12.01.2013

PISSING RAZORS






















"where we come from"
Year:  2001
Country:  US
City:  El Paso, TX
Label:  Spitfire
Format:  CD, LP
Tracks:  10
Time:  40 min.
Lyrical themes:  social issues, politics
Genre:  rock
Style:        Groove Metal

















Pissing Razors is an American groove metal band originally formed in 1996 and disbanded in 2004 after recording six albums. Pissing Razors reunited in 2014 with no new album but touring and making live concerts everywhere. If you weren't aware, Pissing Razors old singer, Joe, left after their third cd fields of disbelief. In my eyes and many other fans, Fields of Disbelief was considered somewhat of a weak cd. Well the doubters should stop worrying, as the band has pulled off a vocalist change very well and put out what could be called their best cd. This is really an awesome cd. The bands sound is pretty much the same as always, but its a little more focused this time. Singer Jason Bragg can pull of a sound pretty similar to Joe, but unique enough that it doesn't sound like he is copying him. A good example of this is track 3, I've Tried. The cd speeds along for the most part, with the majority of the songs being the usual fast paced Pissing Razors style, but still can't touch my two fave PR songs, which are Dodging Bullets and Life of a Lunatic. A few songs slow the pace down a bit, but not drastically. One thing that sort of annoyed me is a few songs start with double bass intros and in the song Keep to Myself, it sounds exactly like Fear Factory does on digimortal. Thats really not much of a complait, but its just something that bugs me. Aside from that, this is a really awesome 36 minutes of headbanging music (review by Dave).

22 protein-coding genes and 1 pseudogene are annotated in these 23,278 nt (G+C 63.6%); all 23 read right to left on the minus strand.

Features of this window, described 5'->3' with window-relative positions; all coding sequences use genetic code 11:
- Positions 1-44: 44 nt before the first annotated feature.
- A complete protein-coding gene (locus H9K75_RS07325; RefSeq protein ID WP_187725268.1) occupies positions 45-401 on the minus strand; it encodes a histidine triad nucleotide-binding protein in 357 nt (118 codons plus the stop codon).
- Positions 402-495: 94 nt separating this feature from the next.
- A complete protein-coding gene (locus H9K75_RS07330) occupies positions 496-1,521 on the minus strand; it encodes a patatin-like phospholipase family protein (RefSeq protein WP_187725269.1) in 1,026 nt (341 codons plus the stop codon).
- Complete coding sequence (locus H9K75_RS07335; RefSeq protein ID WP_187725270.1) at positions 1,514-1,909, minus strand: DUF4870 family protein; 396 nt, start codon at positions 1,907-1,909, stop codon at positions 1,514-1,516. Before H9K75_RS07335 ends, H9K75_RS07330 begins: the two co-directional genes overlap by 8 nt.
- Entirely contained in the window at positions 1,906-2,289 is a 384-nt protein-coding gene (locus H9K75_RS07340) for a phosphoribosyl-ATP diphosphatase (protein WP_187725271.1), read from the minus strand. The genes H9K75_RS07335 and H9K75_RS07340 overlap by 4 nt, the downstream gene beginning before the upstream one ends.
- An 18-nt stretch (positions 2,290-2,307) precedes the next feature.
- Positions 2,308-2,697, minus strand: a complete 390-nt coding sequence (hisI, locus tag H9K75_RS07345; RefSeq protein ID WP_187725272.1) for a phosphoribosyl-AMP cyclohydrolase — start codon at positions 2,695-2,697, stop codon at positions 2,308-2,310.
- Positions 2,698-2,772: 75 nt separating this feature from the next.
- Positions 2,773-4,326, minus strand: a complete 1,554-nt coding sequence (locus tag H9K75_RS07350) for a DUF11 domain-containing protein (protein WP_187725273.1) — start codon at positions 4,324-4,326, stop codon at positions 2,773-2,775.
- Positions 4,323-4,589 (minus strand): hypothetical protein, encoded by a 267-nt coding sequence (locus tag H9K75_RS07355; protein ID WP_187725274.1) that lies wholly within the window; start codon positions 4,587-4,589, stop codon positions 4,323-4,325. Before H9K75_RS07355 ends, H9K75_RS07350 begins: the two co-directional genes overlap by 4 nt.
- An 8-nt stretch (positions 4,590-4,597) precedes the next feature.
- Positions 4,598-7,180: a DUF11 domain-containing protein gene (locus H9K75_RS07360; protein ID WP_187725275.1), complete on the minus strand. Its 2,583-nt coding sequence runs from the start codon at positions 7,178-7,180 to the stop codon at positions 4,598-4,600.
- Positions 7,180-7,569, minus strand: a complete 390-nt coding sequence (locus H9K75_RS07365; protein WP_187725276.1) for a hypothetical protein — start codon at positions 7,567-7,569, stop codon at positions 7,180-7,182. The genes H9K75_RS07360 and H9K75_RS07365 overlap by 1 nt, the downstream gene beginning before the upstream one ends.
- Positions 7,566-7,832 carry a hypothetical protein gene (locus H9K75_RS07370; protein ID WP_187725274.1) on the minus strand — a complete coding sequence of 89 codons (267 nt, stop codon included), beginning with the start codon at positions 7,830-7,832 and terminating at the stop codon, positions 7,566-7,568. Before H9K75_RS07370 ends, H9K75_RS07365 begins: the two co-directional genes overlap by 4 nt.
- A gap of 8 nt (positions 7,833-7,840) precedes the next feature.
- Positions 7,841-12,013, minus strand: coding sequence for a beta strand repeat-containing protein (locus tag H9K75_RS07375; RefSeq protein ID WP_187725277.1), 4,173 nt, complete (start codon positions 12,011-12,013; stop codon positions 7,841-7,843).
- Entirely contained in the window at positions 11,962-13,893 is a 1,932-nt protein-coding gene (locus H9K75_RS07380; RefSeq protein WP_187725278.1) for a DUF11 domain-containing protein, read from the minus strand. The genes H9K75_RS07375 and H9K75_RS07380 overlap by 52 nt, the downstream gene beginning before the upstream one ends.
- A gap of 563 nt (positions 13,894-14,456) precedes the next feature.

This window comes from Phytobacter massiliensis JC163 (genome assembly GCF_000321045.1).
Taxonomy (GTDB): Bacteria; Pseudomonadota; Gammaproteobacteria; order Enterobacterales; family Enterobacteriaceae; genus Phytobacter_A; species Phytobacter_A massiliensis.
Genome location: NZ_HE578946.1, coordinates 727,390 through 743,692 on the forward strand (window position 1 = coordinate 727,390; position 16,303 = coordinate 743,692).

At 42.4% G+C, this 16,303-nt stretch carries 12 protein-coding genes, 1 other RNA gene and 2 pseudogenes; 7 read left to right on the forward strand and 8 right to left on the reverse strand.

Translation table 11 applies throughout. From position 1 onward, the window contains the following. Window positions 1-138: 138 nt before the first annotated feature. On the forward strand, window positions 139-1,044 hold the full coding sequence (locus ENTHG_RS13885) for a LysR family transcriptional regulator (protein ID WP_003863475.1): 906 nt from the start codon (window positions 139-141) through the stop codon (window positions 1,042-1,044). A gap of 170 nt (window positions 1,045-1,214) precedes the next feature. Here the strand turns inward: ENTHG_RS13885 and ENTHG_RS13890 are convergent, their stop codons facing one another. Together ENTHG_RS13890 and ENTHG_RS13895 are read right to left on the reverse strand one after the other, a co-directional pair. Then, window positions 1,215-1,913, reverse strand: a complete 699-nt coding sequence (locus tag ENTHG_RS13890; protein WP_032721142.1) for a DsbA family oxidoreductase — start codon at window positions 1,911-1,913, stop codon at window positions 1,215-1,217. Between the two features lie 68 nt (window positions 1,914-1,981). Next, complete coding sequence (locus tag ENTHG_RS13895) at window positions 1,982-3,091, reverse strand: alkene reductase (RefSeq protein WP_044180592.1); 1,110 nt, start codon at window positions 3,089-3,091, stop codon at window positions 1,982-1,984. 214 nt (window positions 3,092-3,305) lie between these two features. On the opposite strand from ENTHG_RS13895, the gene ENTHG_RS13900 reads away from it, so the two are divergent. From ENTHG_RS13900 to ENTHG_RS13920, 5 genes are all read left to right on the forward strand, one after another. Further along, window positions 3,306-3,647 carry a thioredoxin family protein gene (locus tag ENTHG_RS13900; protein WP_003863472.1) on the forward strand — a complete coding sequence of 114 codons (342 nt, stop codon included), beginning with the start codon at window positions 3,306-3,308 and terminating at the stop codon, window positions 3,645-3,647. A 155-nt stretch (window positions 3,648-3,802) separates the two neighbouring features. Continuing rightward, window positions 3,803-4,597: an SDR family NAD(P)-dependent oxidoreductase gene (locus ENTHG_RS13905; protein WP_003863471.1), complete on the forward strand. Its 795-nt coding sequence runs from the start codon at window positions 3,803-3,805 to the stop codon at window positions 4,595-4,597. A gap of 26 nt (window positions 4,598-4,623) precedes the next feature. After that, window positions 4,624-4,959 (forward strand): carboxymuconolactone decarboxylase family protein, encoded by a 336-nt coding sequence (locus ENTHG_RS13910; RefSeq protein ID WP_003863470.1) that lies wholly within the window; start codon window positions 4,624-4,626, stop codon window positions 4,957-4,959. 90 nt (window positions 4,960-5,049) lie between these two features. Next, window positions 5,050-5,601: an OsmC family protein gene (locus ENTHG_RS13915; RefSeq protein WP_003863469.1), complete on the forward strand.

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"fields of disbelief"
Year:  2000
Label:  Noise
Format:  CD
Tracks:  12
Time:  47 min.
Lyrical themes:  social issues, politics
Genre: rock
Style:        Groove Metal




















Only one year after the sinewy, muscular Pantera-influenced powerhouse Cast Down the Plague, Pissing Razors managed to disappoint me slightly with Fields of Disbelief. The band's style is so '90s you can feel it, replete with the arbitrary, collage-type cover art ala Forbidden's Green and rhythm-centric pseudo-thrash assault that only marginally succeeds at linking the chains in a memorable manner. The album certainly isn't entirely without merit, as the production values fit like a glove for the style, and Eddy Garcia has always had a good ear for memorable groove patterns regarding the percussion aspect. The problem is that the riffs feel a bit more watered down, dogged by more droning half-time breakdown sections than necessary. We need more thrash tucked into the folds.





Rodriguez's ragged howl is hardly the band's strongest suit, but he carries the vocal day with enough voracious abandon to pass muster. Pissing Razors is at their best when they fuse sludgy '90s groove with just enough thrash ballast to propel the remainder appreciably. The title track is a good example of the two coexisting at their best, dripping with vulgar attitude and sledgehammer groove posturing. Leads are scarce, and this ends up being the band's Achilles' heel, as it were. Save for a few bluesy drawls, technical leads are virtually nowhere to be found, which puts too much pressure on the rhythm to carry the entirety of Fields of Disbelief. Pissing Razors are better than most at this style, so they don't make complete fools of themselves here, but the deterioration from the last album is palpable and undeniable.





Every time I listen to this album I'm into it for about the first half, then it just begins to devolve into samey '90s groove slush, percussion-dependant and without any experimental deviations to keep proceedings at least somewhat-fresh. Tracks like "Three" have some monster, monolithic grooves that really prove that the band still had it at this point, but twelve straight tracks of this stuff is hard to stomach in a single sitting, which I can't help but strike against the band. The aforementioned title track and "Voice of Reason" have some faster, tense moments of half-thrash mayhem, but Fields of Disbelief can't help but feel like the first of many missteps by Pissing Razors after a damn impressive streak through the '90s. Now that the band has reformed, let's hope they get back to basics. I know Garcia still has the chops, at least (review by Damhea).
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"idem"
Year:  1998
Label:  Noise
Format:  CD, LP
Tracks:  13
Time:  40 min.
Lyrical themes:  social issues, politics
Genre:  rock
Style:        Groove Metal






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